Take an objective look at the alternatives and make a decision. Evaluate the market, looking at other core EHRs as well as applicable niche solutions to get a sense of different approaches to functionality that is most important to you (i.e. data exchange, population health, etc.) Compare those to your current EHR and be honest in terms of which capabilities represent a significant improvement over what you have, which are essentially a trade-off, and which might be nice to have but aren’t critical to achieve your specific business and clinical goals.

If you decide to leave your vendor, carefully consider your options for selecting a new one. One course of action is a full system selection, which involves a thorough and comprehensive look at multiple solutions (including detailed demos and interviews), but may not be practical from a timing perspective or in cases when a replacement is urgently needed. An alternative option is a “null hypothesis” selection. This approach is focused on starting with the best potential fit based on your scan of market leaders, and then undergoing an expedited selection process with that one “null hypothesis” vendor to try and disprove why it would not be a good EHR for your organization.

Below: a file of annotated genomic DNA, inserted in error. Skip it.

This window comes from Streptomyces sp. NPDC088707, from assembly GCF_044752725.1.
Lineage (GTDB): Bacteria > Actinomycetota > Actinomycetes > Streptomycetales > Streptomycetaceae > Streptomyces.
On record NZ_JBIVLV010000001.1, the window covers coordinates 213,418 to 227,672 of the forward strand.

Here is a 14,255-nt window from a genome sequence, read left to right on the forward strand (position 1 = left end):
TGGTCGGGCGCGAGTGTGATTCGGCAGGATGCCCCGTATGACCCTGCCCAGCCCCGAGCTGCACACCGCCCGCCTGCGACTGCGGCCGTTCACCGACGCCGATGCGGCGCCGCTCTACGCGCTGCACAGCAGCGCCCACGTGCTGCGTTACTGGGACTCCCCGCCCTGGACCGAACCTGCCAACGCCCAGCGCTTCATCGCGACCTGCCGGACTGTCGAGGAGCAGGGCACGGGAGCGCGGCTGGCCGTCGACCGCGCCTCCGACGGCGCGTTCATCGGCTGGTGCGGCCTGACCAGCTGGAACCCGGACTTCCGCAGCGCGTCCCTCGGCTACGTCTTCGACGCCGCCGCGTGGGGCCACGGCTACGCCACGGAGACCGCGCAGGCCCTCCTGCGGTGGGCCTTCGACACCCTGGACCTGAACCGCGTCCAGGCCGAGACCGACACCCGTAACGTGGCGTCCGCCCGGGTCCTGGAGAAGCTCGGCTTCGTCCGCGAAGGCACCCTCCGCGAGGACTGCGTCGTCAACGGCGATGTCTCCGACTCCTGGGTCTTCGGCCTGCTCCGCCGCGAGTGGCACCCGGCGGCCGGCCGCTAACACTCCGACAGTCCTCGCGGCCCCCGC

The bottom line is loss of market share is a valid reason for customers to be concerned about their core EHR vendor. In some cases, it is sufficient cause to begin looking at a potential replacement. But it is also important to look at why a vendor is losing customers and to objectively look at your current system and the alternatives in the context of what your organization will specifically need to remain competitive in your market. Committing to an EHR vendor is a big decision, and unfortunately in the current landscape, it is not a decision hospitals and health systems can afford to get wrong.